When it comes to the Rams offensive line, left tackle Andrew Whitworth and center John Sullivan rightly received a lot of credit for stabilizing and greatly improving the five up front as free agent signees in 2017.
But there's one player who probably hasn't received enough praise for everything he's done as an offensive lineman since head coach Sean McVay took over last season.
"Rodger has been exceptional. In my opinion, he's the most underrated offensive lineman in the NFL — last year and this year," run game coordinator/offensive line coach Aaron Kromer said this week of left guard Rodger Saffold . "He doesn't get a lot of credit and I'm telling you, if you went back and evaluated his play on a play-to-play basis, I don't think there's a guard in the league that's as athletic and powerful and does as good a job as he does, both run and pass. He did it all last year and he's doing it again this year."
When that comment was presented to the head coach, McVay didn't hesitate saying, "I agree exactly with what coach Kromer said."
"You can't really say enough about what he's done," McVay said. "I think it's a really accurate statement. I think the thing is we all have a huge appreciation for what Rodger does. What he enables us to do both in the run and the pass, the combination of his athleticism, his ability to get to the second level, play in space, but then also play with power, get removal at the line of scrimmage. You're not limited in any really scheme run-wise. He's a great matchup. We stress him a lot with some of the pass [protections], whether it's play-action or some of the drop back world where he's having to go against some elite players and he's one-on-one inside for some long-developing plays. But, he's a guy that's done an excellent job really over the last couple years."
McVay has said it before, but one of the things that impressed him the most about Saffold when he first arrived in L.A. was the offensive lineman's position flexibility. Late in the 2016 season, Saffold was playing all around the offensive line — tackle, guard, both right and left.
"I think having him be able to settle in at that guard spot has shown why we feel like he's an elite, special player at that spot and he's stayed healthy," McVay said.
As a player who often follows behind Saffold on run plays, running back Todd Gurley said he agreed with Kromer's statement about Saffold, too.
"Oh yeah, it's been that for quite a while. Obviously, we know. Rodger knows it," Gurley said. "Obviously, he had a couple injuries in the beginning of his career, but when Rodger's in there he's — I think a couple games ago he just had his 100th game which is very impressive. He's just always in there doing his thing.
"He's definitely underrated, but we really appreciate him on the team. That's all that matters," Gurley continued. "But yeah, he's a beast, man. He's a beast. Definitely deserving of being in the Pro Bowl a couple of times, but at the end of the day, we know what we have in him as a teammate and a player. All his hard work is definitely going to pay off, for sure."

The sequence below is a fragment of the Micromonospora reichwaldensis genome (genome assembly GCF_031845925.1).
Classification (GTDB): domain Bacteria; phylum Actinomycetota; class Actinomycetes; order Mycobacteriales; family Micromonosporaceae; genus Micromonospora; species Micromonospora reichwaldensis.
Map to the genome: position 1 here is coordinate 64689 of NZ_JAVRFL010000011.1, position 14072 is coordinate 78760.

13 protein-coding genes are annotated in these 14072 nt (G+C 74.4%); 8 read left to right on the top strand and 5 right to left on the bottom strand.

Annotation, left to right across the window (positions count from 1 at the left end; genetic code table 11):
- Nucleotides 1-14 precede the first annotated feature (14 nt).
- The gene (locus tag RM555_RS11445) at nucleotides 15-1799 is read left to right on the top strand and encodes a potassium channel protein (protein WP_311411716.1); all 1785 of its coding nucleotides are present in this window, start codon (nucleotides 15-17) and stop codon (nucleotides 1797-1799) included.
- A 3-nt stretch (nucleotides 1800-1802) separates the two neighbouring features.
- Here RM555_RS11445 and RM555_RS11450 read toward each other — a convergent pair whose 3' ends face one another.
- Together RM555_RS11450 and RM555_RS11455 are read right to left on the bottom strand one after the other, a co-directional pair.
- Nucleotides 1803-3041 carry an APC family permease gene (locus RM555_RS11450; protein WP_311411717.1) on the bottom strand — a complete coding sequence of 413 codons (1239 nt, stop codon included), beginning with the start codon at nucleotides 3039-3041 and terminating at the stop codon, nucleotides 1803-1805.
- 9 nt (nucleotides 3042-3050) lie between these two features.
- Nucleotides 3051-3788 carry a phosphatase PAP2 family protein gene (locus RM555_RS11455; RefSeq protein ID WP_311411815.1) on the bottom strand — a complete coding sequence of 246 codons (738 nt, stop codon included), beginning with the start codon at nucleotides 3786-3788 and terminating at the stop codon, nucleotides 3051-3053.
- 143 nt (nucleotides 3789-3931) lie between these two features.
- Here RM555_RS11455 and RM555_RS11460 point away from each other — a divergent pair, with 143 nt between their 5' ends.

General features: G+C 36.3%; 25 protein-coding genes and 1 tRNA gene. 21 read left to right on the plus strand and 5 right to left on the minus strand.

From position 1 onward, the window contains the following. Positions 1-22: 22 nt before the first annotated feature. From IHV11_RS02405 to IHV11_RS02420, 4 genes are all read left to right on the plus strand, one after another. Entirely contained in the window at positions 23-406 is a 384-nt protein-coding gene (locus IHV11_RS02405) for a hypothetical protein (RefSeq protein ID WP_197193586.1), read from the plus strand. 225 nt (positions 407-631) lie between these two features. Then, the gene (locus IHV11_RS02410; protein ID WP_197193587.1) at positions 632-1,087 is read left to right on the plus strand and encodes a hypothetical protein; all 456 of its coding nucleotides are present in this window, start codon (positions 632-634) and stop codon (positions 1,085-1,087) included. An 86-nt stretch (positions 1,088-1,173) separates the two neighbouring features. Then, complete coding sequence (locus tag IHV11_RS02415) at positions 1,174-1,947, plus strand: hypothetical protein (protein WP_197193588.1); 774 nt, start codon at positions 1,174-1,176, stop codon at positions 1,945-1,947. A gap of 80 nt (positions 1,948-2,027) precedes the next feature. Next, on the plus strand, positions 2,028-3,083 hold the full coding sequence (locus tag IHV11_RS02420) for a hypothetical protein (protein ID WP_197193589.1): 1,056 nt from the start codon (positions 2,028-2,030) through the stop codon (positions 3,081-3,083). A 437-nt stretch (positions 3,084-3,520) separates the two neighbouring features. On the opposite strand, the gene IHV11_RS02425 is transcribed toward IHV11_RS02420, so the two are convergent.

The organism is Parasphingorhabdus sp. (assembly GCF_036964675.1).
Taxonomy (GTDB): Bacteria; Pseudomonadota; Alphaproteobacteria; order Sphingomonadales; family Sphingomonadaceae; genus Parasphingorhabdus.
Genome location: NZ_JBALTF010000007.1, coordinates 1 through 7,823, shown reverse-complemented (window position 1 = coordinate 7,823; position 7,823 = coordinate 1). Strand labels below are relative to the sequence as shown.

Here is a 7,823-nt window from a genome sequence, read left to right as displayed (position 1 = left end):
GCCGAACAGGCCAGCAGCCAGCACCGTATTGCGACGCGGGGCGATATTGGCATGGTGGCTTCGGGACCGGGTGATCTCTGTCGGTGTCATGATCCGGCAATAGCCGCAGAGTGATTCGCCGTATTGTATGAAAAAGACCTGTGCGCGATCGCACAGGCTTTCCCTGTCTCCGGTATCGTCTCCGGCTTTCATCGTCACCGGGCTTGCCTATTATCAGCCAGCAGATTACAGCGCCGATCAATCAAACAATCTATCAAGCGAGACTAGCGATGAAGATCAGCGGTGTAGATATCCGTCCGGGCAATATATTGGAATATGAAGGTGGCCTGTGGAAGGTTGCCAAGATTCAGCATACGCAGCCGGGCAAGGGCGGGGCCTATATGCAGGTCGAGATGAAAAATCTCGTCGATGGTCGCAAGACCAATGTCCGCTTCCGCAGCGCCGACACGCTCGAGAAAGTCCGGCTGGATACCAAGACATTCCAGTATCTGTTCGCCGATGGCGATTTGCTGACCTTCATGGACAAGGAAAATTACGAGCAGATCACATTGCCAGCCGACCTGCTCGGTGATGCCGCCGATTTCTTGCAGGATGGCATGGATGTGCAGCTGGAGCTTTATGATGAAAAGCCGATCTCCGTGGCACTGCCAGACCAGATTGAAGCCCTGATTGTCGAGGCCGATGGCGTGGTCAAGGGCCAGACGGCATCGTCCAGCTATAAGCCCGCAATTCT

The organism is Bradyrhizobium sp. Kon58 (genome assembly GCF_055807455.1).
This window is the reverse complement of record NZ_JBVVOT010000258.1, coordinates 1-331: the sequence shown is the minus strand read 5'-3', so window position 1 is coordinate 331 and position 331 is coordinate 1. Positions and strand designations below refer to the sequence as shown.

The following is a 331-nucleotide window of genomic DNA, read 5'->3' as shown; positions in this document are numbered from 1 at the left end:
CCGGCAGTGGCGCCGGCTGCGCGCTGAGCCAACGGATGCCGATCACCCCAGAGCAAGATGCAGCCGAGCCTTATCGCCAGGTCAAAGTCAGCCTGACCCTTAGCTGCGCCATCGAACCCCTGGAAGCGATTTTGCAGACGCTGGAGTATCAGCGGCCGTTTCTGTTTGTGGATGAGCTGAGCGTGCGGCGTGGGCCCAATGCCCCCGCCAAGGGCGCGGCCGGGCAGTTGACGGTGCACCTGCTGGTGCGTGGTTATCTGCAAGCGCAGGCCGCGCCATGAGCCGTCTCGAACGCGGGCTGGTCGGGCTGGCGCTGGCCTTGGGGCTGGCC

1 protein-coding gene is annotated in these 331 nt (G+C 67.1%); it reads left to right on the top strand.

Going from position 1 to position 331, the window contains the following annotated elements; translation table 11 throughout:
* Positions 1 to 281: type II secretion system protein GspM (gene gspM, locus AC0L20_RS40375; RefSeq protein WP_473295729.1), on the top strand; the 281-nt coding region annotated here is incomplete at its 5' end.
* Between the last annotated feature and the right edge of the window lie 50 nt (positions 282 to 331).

It certainly pays off for Gurley, who often scores touchdowns on the heels of Saffold's blocks. In Denver a couple of weeks ago, Saffold picked up a pair of blocks on Gurley's 10-yard touchdown on 4th-and-1 in the second quarter. And Gurley noted it's not the first time Saffold's done something like that.
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"No, that's what he does," Gurley said. "You look at him last year, we're playing the Eagles and we're doing a pitch toss to me and he goes and hits Rod McLeod and then goes straight up to the corner. He's a freakish athlete. He's just always praising me and coming up to me, telling me what we're going to get this week. He just works hard. The people that see it, sees it. We really appreciate him and having him on this team. He's a big part and all those guys up front are."
"At the end of the day, sometimes it kind of happens on accident. You block one guy and then you realize, 'Wait a minute, there's still another guy running over,' and I'm like thinking about it — 'OK everybody is blocking somebody on this play, so this guy is still going' — then I go off and do it," Saffold said. "Everybody thinks that it's some plan, but I'm just out there playing ball."
For his part, Saffold feels like L.A. has improved in run blocking as a whole from 2017 to 2018 to improve to the No. 1 rushing offense through seven weeks. And while he didn't single himself out, that includes him, too.
"It's a big difference from last year — just the way that we are running the ball has been meticulous and adapting and adjusting," Saffold said. "We've been able to come out with the best run game possible based on who we have in our offense."